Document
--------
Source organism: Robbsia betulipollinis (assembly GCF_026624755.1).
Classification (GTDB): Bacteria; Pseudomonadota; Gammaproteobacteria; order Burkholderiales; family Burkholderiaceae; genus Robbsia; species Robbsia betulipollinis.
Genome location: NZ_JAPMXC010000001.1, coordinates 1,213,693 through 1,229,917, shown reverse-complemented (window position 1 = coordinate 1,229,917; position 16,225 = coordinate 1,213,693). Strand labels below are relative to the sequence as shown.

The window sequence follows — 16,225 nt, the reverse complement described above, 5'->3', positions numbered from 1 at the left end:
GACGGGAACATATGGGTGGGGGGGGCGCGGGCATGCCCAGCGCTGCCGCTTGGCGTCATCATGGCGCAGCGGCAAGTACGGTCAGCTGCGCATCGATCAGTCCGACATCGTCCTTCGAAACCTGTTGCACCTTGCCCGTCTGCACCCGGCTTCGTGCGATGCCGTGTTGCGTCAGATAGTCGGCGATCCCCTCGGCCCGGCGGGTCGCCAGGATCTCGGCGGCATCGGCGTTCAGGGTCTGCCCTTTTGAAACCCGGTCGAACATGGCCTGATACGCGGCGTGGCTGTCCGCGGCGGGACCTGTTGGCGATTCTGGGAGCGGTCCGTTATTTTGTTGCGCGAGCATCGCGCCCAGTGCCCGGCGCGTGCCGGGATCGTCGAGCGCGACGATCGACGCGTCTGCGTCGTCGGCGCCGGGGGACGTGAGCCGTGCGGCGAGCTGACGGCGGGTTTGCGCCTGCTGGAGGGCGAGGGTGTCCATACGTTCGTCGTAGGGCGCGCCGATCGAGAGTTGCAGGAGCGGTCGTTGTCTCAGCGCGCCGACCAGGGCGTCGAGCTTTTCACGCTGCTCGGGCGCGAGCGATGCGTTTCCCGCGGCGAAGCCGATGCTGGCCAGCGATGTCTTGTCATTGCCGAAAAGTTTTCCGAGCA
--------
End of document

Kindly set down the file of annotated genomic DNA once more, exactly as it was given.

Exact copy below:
Source organism: Robbsia betulipollinis (assembly GCF_026624755.1).
Classification (GTDB): Bacteria; Pseudomonadota; Gammaproteobacteria; order Burkholderiales; family Burkholderiaceae; genus Robbsia; species Robbsia betulipollinis.
Genome location: NZ_JAPMXC010000001.1, coordinates 1,213,693 through 1,229,917, shown reverse-complemented (window position 1 = coordinate 1,229,917; position 16,225 = coordinate 1,213,693). Strand labels below are relative to the sequence as shown.

The window sequence follows — 16,225 nt, the reverse complement described above, 5'->3', positions numbered from 1 at the left end:
GACGGGAACATATGGGTGGGGGGGGCGCGGGCATGCCCAGCGCTGCCGCTTGGCGTCATCATGGCGCAGCGGCAAGTACGGTCAGCTGCGCATCGATCAGTCCGACATCGTCCTTCGAAACCTGTTGCACCTTGCCCGTCTGCACCCGGCTTCGTGCGATGCCGTGTTGCGTCAGATAGTCGGCGATCCCCTCGGCCCGGCGGGTCGCCAGGATCTCGGCGGCATCGGCGTTCAGGGTCTGCCCTTTTGAAACCCGGTCGAACATGGCCTGATACGCGGCGTGGCTGTCCGCGGCGGGACCTGTTGGCGATTCTGGGAGCGGTCCGTTATTTTGTTGCGCGAGCATCGCGCCCAGTGCCCGGCGCGTGCCGGGATCGTCGAGCGCGACGATCGACGCGTCTGCGTCGTCGGCGCCGGGGGACGTGAGCCGTGCGGCGAGCTGACGGCGGGTTTGCGCCTGCTGGAGGGCGAGGGTGTCCATACGTTCGTCGTAGGGCGCGCCGATCGAGAGTTGCAGGAGCGGTCGTTGTCTCAGCGCGCCGACCAGGGCGTCGAGCTTTTCACGCTGCTCGGGCGCGAGCGATGCGTTTCCCGCGGCGAAGCCGATGCTGGCCAGCGATGTCTTGTCATTGCCGAAAAGTTTTCCGAGCA